Home Art/Culture “Kesari”and “21 Sarfarosh” – a highly fictionalized ode

“Kesari”and “21 Sarfarosh” – a highly fictionalized ode

By Misbahuddin Mirza

Those familiar with America’s Civil Rights movement will tell you that African-American slaves were unofficially divided into two groups – ‘the field negro,’ and ‘the house negro.’ The ‘field negroes’ were slaves that were forced to labor in the fields under harsh conditions; they slept in separate quarters, and longed for freedom from their oppressive slave-masters. The slaves that lived inside the slave master’s house helping with domestic chores, however, did not yearn for freedom – they considered themselves as of higher status then their ‘field negro’ counterparts, and part of their master’s home. During the British colonial rule of India, Indians were similarly divided into two groups – one yeaning for freedom from the brutal colonial occupation; the other serving the colonial masters’, extolling their masters’ virtues, and considering themselves as an extension of the imperial force.

Anurag Singh’s 2019 movie “Kesari” and Raj Acharya’s 2018 TV series “21 Sarfarosh,” are highly fictionalized accounts of the 1897 Battle of Saragarhi, in Kohat district on the Samana Range in the Khyber Pakhtunkhwa area along Afghanistan’s border. Saragarhi was a small village communication post between two forts – Gulistan and Lockhart. The battle resulted in a decisive tactical victory for the Emirate of Afghanistan, against the imperial colonial British army. The British colonial force consisted of Sikh soldiers – who were historically used as cannon fodder against the unstoppable Afghans.

India Today’s March 23, 2019 article by Harmeet Shah Singh pointed out the numerous gross historical inaccuracies and blatant exaggerations in the “heavily fictionalizing” movie Kesari. The soldiers building mosques is an absolute lie.

Earlier, about 60 years before the Battle of Saragarhi, during the first Anglo-Afghan war of 1839-1842, the massive British army consisting of British and Sikh soldiers who entered Afghanistan with a lot of pomp and fanfare to constant music, tea, biscuits, caviar, and wine was completely annihilated. Then, again on May 6, 1919, 22 years after the Battle of Saragarhi, the Emirate of Afghanistan invaded British India, yet again decisively defeating the Imperial British army at the third Anglo-Afghan war, and forcing the British to sign the Treaty of Rawalpindi on August 8, 1919, acknowledging Afghanistan as a separate nation.

The vast majority of the British army in India consisted of local Indians – recruited to kill other Indians in order to maintain the brutal occupation of India – “the jewel in the crown.” They also used the same tactics after their defeat during the first Indian war of Independence – using Gurkha, and Sikh armies to retake India.

“The turban would have been the regimental one – in khaki. There would not have been either the scope or the permission to wear kesari, the bright orange colour of the Khals,” Capt Sohal told India Today.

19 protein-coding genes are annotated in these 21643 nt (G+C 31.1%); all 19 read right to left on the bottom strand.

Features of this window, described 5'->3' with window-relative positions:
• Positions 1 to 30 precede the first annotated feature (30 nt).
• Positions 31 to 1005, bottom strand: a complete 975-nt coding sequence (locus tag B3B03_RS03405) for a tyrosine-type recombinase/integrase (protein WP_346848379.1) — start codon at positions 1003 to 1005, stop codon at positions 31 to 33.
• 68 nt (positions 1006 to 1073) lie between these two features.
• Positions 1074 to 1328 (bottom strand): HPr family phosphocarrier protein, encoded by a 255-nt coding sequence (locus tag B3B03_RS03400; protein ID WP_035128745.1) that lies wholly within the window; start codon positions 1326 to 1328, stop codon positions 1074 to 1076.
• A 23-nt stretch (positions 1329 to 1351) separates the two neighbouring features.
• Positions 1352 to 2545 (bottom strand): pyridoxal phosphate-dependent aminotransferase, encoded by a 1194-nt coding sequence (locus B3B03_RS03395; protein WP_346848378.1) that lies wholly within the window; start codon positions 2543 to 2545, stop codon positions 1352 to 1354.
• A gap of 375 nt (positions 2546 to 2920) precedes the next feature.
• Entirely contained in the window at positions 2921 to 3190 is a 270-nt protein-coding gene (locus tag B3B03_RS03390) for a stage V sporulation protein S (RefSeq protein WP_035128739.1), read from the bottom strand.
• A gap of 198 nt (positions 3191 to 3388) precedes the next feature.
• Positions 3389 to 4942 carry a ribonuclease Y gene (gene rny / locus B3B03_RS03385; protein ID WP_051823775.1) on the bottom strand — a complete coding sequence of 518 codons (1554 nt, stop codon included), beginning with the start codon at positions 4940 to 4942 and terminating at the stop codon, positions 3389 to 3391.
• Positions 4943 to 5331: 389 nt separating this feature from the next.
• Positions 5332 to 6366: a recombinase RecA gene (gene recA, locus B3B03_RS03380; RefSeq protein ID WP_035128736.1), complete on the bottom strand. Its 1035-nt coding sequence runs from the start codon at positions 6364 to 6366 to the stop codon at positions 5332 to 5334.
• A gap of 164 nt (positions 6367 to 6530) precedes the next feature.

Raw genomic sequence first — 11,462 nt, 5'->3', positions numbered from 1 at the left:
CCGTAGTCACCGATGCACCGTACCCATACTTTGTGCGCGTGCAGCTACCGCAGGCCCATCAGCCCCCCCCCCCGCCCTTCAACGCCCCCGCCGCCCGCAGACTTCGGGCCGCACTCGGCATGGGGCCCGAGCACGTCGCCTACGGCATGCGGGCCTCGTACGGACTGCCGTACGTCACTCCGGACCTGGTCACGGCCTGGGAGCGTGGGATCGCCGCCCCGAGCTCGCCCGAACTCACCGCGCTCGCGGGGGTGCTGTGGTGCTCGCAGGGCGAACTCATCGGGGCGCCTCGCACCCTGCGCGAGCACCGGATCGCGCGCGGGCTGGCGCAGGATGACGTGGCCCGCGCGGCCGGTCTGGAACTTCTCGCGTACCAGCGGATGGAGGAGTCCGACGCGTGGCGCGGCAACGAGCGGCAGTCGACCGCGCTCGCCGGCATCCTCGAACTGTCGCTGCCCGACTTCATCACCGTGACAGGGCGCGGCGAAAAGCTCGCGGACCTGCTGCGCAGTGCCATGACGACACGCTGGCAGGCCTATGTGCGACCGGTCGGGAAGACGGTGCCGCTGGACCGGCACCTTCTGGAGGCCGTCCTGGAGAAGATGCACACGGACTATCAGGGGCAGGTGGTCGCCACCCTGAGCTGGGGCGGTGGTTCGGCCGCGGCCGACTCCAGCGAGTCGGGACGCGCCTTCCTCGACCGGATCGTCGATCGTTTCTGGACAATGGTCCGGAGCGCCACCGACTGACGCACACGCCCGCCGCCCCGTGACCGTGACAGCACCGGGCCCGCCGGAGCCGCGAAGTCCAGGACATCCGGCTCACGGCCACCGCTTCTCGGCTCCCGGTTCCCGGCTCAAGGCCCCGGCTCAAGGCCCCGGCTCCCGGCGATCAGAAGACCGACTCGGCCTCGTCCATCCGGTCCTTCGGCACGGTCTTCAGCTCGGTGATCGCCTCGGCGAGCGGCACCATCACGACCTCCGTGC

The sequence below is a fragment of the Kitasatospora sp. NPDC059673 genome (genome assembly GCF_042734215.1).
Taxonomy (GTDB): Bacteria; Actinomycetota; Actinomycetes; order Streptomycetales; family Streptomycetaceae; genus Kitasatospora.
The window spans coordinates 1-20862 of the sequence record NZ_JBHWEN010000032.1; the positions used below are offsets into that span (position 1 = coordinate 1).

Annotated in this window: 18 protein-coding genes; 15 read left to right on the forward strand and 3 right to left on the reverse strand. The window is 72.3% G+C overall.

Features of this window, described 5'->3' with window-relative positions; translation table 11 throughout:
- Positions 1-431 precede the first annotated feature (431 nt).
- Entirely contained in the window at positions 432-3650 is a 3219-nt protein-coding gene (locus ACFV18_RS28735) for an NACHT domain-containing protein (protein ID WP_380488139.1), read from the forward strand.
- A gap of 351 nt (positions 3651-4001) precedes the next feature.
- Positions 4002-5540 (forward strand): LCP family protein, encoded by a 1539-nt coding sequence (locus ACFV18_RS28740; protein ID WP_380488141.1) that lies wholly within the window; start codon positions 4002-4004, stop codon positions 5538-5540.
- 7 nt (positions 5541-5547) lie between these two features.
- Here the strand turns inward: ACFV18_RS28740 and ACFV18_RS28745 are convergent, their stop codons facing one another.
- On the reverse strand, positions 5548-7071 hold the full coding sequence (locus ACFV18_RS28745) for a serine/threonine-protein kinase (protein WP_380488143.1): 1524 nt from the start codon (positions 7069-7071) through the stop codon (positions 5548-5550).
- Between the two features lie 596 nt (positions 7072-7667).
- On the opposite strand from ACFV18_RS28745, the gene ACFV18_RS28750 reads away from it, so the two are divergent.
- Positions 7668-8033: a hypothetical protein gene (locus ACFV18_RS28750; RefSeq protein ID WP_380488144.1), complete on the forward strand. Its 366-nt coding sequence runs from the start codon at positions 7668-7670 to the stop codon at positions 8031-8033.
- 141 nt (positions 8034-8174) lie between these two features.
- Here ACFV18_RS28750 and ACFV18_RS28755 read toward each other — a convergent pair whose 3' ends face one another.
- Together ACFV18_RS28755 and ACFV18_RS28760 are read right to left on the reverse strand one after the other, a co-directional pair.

Rabindranath Tagore refused to accept the British title of knighthood, stating that “such mass murderers aren’t worthy of giving any title to anyone.” Shashi Tharoor points out how systematically the British exploited India beyond belief – with examples such as it cost nine times more to lay a mile of railway track in British India, then it did in America of that time.

Stories and movies normally have a point to make. Both the movie ‘Kesari’ and the TV series ’21 Sarfarosh’ leave you wondering about their intended viewpoint. From the disastrous first Anglo-Afghan war, to the first Indian war of independence, the Sikhs, (and the Gurkhas) did loyally serve the imperial colonial British superpower for almost a hundred years. But both the movie and the TV series fail to point out how their colonial British Masters repaid this dedicated service in the form of the Jallianwala Bagh massacre of innocent Sikh civilians at the hands of the Gurkha Rifles division of the imperial British army.

TV series 21 Sarfarosh image

So, what are we celebrating here? Are we supposed to serve our colonial masters, killing our own countrymen for a few silver coins? Is serving and dying to the last man for the British, who Tagore termed as mass murderers, something that needs to be applauded? This movie and TV series remind me of the American fable of the frog who agrees to rescue a drowning scorpion, only to be subsequently fatally stung by the scorpion. It is high time for us to start properly analyzing our thought processes.

Misbahuddin Mirza, M.S., P.E., is a licensed professional engineer, registered in the States of New York and New Jersey. He served as the Regional Quality Control Engineer for the New York State Department of Transportation’s New York City Region. He is the author of the iBook Illustrated Muslim Travel Guide to Jerusalem.  He has written for major US and Indian publications.